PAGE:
Emmons, like all accused of criminal conduct, is presumed innocent of his charges. He is currently in the Baldwin County Jail.

I am sure his counsel will ask for another shot at drug treatment. Do you think he deserves it? If guilty, perhaps it may be time to consider alternative sentencing options.

Hopefully he has automobile insurance to cover any bodily injury he caused and coverage to repay the The Tin Top  in Bon Secour for the damage he caused.



Matt Green is a solo practitioner who represents personal injury and victims of criminal wrongdoing. He served as a municipal court traffic court judge in the City of Mobile and the City of Saraland for nearly a decade.Matt Green Before that Matt prosecuted major felonies, traffic homicides, and violent crimes in the Baldwin County District Attorney’s Office. He teaches trial advocacy to Mobile Police Cadets and speaks to the Mobile County Court Referral Victim Impact Panel.  Matt also defends the constitutional rights of his clients. He may be reached at 251.434.8500 or by e-mail at

The Alabama State Bar, Rules of Professional conduct, Rule 7.2 (e), requires the following language in all attorney communications: No representation is made that the quality of the legal services to be performed is greater than the quality of legal services performed by other lawyers.

I’ve been Injured by a broke DUI driver, so who pays the bills?

A DUI driver slams into the back of a busload of kids on the way to school. We hear this case far too often. Unfortunately we heard it here this past week in Mobile County. The Mobile County School bus was packed with 20 middle school children when the defendant slammed into the back of the bus. Accounts varied on the injuries but at least one child was reported as suffering from injuries. Mobile County Public School buses do not have seat belts, except for special needs students.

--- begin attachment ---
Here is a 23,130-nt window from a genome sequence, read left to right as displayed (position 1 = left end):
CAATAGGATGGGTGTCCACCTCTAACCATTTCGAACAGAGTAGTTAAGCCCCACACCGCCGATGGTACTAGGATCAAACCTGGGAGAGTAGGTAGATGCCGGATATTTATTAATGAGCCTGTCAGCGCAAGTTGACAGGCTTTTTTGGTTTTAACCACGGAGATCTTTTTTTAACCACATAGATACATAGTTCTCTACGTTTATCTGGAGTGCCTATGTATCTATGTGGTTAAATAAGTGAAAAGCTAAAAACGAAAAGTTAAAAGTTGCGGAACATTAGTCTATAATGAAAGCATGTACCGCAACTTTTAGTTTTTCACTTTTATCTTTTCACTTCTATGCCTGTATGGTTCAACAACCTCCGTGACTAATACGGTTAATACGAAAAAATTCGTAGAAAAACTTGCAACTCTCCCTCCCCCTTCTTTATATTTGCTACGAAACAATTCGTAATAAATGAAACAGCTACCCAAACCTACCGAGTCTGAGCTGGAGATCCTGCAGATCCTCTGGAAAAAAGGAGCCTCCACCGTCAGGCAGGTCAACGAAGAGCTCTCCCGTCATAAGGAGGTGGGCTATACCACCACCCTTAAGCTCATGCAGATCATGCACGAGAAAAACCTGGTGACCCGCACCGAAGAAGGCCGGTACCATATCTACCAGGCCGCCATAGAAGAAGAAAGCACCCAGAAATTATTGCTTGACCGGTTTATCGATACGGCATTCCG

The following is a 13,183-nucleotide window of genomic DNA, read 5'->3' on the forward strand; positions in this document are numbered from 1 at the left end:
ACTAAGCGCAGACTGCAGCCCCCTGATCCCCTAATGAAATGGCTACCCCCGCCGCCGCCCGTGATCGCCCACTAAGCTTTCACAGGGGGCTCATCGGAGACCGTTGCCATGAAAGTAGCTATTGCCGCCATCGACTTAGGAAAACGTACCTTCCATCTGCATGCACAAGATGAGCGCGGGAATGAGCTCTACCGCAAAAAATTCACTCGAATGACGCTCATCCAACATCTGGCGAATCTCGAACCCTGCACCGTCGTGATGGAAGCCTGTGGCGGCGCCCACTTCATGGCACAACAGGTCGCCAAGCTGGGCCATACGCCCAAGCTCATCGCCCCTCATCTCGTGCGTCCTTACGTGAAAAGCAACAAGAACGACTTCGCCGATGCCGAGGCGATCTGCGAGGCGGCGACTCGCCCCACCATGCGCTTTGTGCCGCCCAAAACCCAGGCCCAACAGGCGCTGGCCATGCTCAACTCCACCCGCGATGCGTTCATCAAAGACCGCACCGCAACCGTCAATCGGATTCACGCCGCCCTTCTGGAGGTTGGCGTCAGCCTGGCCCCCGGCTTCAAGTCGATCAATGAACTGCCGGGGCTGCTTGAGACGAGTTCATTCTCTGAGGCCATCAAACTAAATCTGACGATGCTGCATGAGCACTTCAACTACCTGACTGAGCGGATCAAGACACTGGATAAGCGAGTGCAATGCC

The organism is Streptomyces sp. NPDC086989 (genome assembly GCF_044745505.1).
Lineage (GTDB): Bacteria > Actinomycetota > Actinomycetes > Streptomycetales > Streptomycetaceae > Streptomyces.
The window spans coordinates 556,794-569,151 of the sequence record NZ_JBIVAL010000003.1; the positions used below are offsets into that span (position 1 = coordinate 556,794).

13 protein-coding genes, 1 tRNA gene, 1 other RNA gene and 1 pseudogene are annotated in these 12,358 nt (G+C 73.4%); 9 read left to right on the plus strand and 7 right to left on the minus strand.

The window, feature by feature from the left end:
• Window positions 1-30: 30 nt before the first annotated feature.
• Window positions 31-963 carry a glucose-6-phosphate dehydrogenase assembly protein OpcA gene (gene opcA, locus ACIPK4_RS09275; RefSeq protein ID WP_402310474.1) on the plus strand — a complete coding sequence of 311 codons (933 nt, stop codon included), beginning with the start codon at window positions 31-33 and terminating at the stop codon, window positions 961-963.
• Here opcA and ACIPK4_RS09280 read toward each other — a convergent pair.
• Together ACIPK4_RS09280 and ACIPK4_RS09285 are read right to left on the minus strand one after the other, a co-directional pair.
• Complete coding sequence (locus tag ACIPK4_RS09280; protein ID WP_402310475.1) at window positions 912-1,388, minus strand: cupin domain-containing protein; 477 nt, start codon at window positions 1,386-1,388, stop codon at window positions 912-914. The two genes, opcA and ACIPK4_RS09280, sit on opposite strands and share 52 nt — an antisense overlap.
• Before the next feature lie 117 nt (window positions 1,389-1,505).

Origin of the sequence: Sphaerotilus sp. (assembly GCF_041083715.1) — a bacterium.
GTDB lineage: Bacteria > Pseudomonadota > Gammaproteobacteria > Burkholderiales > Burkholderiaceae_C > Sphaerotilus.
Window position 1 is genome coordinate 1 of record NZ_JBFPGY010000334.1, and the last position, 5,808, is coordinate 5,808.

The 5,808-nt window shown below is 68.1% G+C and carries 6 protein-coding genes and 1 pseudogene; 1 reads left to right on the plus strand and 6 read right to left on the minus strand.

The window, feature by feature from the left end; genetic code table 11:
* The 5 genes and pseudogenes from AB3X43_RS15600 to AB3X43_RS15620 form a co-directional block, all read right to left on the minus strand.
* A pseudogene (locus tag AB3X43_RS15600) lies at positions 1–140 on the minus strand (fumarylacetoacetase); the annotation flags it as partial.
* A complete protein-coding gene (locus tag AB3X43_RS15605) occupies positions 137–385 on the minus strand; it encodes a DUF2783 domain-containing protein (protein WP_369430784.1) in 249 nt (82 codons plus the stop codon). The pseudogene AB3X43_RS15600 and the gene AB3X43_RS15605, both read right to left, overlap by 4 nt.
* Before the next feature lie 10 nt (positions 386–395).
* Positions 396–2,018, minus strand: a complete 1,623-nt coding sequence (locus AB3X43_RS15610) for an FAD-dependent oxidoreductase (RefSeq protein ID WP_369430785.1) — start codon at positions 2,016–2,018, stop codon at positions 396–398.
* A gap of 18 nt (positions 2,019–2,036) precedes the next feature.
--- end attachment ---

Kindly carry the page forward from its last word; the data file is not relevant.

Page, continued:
russell mug
Daniel Russell DUI Charge after striking school bus full of middle schoolers. (Photo by MCSO)

The defendant was arrested for DUI and booked into Mobile County Metro Jail. Reports indicated that the defendant was refusing to cooperate with the authorities during the booking intake (not a surprise considering his history-prior resisting arrest charge). And this DUI defendant, like many defendants I prosecuted and judged, is no stranger to the criminal justice system. He has a prior 1997 DUI Conviction for DUI and arrests dating back to 1992 for

  • Domestic Violence
  • Harassment
  • Criminal Trespass
  • Burglary, 1st
  • Improper Signal
  • Driving While License Suspended
  • Possession of Marijuana, 2nd Degree
  • Unlawful Possession of Drug Paraphernalia
  • Public Intoxication (GUILTY)
  • Resisting Arrest (GUILTY)
  • Receiving Stolen Property, 2nd Degree
  • Assault, 3rd Degree


According to paperwork submitted by the arresting state trooper, the defendant admitted that he had taken a “Lortab” prior to the crash.

officer narrative2

officer narrative How do the victims of a crime get compensated?

Any victim of a crime is always entitled to file paperwork with the prosecuting authority (whether it be the City of Mobile or the State of Alabama) seeking restitution. Since this crash was in the county and was investigated by a state trooper, the State of Alabama would be the prosecuting authority, so the district attorney would oversee.